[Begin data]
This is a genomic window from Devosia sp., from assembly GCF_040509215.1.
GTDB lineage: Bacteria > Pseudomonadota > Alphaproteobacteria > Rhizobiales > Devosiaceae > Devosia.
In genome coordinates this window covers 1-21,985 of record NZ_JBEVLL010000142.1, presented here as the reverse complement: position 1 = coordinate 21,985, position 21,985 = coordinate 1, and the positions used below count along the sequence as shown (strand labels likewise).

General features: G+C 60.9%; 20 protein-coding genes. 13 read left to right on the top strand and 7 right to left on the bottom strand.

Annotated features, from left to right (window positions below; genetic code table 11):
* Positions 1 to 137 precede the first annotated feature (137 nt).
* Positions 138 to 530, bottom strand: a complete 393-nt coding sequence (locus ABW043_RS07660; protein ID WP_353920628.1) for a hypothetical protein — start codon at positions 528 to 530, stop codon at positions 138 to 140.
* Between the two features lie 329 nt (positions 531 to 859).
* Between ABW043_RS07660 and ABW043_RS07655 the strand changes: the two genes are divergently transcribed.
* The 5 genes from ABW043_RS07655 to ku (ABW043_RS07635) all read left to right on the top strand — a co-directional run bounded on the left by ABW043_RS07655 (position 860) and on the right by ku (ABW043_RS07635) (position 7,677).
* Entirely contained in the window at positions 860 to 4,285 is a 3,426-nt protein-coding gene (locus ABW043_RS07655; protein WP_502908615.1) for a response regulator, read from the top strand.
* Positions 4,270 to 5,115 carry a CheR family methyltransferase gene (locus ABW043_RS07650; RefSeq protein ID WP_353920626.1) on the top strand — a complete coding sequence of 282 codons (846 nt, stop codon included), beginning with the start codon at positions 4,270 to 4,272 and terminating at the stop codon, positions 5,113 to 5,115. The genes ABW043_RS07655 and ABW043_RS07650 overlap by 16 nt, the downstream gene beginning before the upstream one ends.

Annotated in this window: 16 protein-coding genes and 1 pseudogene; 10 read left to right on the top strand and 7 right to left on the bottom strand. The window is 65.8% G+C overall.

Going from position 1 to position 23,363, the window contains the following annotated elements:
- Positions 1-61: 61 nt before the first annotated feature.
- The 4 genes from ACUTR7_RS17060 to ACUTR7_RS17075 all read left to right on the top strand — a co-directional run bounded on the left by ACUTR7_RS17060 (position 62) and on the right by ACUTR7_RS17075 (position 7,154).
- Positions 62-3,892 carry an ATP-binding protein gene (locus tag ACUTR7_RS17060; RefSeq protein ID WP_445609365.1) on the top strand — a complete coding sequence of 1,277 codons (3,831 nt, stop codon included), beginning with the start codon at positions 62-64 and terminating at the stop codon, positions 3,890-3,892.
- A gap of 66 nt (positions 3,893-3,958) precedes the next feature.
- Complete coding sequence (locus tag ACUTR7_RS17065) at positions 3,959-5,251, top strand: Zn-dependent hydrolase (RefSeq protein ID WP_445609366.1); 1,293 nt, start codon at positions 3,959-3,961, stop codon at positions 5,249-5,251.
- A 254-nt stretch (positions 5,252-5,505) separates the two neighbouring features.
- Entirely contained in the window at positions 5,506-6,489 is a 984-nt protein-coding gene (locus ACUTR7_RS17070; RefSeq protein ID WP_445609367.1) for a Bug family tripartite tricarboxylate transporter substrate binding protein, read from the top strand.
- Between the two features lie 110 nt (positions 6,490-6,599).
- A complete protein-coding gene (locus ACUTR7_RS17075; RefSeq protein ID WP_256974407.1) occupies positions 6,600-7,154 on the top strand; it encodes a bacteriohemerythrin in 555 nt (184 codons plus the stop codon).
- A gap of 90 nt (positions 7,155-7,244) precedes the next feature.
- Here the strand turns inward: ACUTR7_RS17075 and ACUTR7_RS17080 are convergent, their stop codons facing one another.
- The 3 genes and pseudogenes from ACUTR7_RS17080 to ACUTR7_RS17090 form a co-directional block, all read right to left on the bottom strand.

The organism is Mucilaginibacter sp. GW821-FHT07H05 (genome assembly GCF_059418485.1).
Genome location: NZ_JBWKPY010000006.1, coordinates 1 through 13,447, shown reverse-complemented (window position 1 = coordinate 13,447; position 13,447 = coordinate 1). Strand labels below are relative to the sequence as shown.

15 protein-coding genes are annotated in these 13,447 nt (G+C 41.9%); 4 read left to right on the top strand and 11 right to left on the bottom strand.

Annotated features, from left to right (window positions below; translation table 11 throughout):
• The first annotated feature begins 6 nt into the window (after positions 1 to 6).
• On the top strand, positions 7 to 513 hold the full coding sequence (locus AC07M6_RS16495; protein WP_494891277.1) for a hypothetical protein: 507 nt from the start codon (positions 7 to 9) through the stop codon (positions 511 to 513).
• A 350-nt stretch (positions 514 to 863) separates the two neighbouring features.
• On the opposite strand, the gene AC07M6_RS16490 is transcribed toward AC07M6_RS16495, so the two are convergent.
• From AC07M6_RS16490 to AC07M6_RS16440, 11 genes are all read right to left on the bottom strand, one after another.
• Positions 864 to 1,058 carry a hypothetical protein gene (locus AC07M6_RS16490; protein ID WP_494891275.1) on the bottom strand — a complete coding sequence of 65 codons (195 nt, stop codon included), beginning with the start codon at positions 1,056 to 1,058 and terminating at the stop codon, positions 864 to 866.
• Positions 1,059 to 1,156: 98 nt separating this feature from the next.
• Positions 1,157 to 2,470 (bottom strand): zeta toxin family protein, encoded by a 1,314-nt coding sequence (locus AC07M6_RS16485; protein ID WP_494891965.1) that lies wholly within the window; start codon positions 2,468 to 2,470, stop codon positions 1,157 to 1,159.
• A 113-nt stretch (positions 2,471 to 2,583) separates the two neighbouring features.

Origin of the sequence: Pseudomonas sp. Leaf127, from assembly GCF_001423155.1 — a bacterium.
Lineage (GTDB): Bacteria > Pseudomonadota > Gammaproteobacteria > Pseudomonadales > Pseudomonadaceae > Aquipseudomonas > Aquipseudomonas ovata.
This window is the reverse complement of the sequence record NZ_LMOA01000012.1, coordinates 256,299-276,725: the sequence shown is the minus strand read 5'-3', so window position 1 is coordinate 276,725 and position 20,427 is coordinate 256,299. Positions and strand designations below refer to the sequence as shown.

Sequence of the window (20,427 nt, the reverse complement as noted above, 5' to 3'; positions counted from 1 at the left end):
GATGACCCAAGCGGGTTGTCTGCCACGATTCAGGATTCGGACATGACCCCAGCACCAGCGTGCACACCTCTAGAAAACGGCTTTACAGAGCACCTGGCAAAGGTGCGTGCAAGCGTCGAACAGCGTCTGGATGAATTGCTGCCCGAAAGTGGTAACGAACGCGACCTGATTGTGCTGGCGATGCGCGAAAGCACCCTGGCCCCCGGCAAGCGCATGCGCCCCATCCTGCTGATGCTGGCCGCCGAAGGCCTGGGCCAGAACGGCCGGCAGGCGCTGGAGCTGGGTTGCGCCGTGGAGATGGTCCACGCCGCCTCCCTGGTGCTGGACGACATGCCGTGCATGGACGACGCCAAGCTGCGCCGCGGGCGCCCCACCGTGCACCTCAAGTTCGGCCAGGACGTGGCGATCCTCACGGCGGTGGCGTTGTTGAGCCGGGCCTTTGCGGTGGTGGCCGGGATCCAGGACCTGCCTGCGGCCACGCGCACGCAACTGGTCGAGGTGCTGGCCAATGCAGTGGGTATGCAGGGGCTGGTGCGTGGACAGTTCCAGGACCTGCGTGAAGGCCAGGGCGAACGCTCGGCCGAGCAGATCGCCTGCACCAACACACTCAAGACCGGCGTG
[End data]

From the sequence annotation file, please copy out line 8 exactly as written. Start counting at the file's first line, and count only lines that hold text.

* Between the two features lie 329 nt (positions 531 to 859).